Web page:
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It’s like a blearily-remembered TV series that was canceled after a season-and-a-half, never to go into syndication. This particular entity might be totally forgotten, but for its place as a stepping stone for a young Duff McKagan’s road to Guns N’ Roses and the Rock & Roll Hall Of Fame, and one remarkable recently-recovered artifact, this mini-LP THE LIVING: 1982.

It started in a basement, like every Seattle story does. Duff, at 17, had already appeared on 45s by Fastbacks and the Vains (even penning his first song “The Fake”). Carrying on with Vains cohort Chris Utting, pal Todd Fleischman was assigned bass duties for the new act. “With me and Chris — Chris Crass as he was called then — playing both guitar and drums,” Duff recalls. “we’d switch off halfway through the set. It was a little awkward.” Still, The Living was a blast, channeling the Clash, Germs, Generation X, with originals by both Chris and Duff, and punk-fired covers like “Beg, Borrow And Steal (Ohio Express) and “You’re A Better Man Than I” (Yardbirds/Sham 69).

After Utting moved on, Greg Gilmore, a drummer from Gig Harbor, answered an ad in local free music monthly The Rocket. Says Greg: “I didn’t know anyone… I drove out to Laurelhurst and this giant guy with blue hair answered the door.” Greg was schooled on Deep Purple’s Made In Japan, and could, in giant Todd’s words “play anything, in any style.” With Duff on guitar, Gilmore’s muscular drumming, and the addition of frontman/vocalist John Conte, The Living hit another level. “John actually knew how to sing,” said Fleischman. “He had good stage presence… a Roger Daltrey type. And Duff and I, just said, ‘we’re gonna downstroke the whole fuckin’ set!’”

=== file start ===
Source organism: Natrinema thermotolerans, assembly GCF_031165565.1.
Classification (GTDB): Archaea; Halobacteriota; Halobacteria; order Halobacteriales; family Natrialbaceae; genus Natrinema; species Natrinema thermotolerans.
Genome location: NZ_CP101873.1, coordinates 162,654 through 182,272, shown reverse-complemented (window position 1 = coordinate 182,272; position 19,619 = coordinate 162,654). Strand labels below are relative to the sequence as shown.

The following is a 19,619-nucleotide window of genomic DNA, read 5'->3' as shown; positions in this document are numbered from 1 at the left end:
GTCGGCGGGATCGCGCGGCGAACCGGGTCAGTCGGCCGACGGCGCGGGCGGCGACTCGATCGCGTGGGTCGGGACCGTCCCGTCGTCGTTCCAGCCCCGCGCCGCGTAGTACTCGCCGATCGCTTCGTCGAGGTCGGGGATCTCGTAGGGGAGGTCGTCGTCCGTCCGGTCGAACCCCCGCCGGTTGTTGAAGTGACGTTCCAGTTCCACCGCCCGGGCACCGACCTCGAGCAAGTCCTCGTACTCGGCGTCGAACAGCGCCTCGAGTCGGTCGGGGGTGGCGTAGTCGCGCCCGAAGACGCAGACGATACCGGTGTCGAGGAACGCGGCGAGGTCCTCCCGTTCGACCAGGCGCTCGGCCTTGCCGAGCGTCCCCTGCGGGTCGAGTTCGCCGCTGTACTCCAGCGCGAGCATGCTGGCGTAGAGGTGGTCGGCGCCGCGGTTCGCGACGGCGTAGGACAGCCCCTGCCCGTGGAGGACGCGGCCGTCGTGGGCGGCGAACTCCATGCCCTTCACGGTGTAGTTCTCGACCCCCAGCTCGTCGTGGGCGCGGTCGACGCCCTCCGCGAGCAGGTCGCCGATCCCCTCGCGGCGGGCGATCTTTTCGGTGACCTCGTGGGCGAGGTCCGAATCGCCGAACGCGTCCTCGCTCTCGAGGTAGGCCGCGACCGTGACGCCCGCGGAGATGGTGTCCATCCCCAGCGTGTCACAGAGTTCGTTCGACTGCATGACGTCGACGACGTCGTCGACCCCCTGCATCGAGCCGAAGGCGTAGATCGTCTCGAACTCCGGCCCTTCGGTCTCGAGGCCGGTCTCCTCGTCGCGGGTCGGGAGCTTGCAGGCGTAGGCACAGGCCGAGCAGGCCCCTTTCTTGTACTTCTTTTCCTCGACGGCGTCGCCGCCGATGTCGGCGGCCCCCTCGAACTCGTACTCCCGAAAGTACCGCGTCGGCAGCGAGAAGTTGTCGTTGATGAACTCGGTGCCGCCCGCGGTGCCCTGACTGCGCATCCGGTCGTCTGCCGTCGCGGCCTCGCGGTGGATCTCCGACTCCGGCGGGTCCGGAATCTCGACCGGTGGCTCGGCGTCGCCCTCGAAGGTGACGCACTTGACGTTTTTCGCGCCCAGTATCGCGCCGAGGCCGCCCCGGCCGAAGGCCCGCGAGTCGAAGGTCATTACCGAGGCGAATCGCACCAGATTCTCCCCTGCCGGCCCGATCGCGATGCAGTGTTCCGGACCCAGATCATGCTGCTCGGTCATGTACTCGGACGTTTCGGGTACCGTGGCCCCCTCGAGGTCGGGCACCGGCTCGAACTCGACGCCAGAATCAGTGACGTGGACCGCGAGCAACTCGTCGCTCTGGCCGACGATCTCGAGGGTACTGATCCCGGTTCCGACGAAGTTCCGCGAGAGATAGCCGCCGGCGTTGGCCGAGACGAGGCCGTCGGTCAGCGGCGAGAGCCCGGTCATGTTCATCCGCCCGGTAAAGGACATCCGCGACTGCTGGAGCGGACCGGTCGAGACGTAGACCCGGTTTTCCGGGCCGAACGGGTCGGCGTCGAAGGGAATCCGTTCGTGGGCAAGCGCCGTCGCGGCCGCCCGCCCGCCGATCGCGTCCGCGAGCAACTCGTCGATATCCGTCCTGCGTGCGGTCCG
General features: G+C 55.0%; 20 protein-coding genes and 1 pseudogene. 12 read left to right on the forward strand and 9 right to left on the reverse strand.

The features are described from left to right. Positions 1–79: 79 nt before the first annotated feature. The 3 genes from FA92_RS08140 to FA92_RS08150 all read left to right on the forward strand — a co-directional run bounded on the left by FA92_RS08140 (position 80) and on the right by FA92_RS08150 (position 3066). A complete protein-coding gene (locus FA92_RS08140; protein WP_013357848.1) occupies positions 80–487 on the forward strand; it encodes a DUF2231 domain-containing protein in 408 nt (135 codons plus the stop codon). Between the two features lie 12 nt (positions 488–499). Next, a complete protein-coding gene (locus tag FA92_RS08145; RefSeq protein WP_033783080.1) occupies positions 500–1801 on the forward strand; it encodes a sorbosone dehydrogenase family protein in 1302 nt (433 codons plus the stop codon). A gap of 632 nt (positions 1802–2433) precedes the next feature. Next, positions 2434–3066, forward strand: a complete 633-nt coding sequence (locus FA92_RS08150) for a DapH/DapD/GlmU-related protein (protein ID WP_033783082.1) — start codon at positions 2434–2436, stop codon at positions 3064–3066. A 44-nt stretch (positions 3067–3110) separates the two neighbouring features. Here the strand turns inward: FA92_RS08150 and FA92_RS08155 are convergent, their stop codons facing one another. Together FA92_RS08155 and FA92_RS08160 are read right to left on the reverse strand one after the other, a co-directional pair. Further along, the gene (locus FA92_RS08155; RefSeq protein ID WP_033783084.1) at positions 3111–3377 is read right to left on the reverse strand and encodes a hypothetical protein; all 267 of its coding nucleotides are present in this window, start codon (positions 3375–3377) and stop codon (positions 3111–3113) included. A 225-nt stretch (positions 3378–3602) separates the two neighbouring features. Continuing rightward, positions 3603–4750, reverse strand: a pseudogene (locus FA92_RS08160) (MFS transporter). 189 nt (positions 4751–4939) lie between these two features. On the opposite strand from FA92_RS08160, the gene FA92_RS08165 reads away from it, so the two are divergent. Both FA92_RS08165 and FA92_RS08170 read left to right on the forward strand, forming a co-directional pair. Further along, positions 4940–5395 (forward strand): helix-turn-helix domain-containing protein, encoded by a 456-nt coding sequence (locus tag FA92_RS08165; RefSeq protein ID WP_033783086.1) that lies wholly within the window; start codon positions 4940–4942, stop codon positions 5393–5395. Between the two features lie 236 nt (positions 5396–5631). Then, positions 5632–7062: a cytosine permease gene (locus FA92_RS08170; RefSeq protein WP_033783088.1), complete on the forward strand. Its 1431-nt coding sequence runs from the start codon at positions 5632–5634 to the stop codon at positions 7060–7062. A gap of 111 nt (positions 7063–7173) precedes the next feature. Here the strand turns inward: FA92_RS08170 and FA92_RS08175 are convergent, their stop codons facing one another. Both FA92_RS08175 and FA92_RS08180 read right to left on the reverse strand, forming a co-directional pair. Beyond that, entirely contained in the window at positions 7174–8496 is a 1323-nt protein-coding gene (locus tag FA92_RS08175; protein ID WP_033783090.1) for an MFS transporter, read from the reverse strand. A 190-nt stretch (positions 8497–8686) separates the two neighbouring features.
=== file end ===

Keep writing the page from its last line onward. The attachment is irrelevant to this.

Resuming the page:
They opened for DOA in Vancouver and Seattle (I personally remember seeing Duff smash his head into the ceiling and finishing the set on his knees). “DOA was basically like my Kiss”, McKagan recalls in awe. With the band at top gear, they went into a studio for a day, with no plans or ideas how to release it.

The resulting session attests to the furious power of The Living at their peak. We are left with seven McKagan originals, delivered in pure blasts of adrenaline. The killer arrangements belie the youth and relative inexperience of the members. The angst and anger in protest songs like “Live By The Gun” and “Two Generation Stand” are delivered with conviction, while “A Song For You” takes a more personal approach.

But it wasn’t to last. “Things happened so fast in those days,” mused Greg. Details are sketchy to the band’s demise — and likely best forgotten. McKagan and Gilmore turned to Ten Minute Warning, the missing link between punk rock and proto-grunge (whatever that is), before leaving to L.A. and the fables/foibles of history. Gilmore returned quickly to Seattle and helped form Mother Love Bone. Duff has gone on to an amazing career, a lifer with staying power. 1982 stands proudly and tall among the class of early-80s Seattle punk.

Reflecting back, Duff wonders: “Would this even ever get out of our basement? We had something magical then, and it was ours, so who gives a fuck!” After 39 years, The Living is out of the basement.

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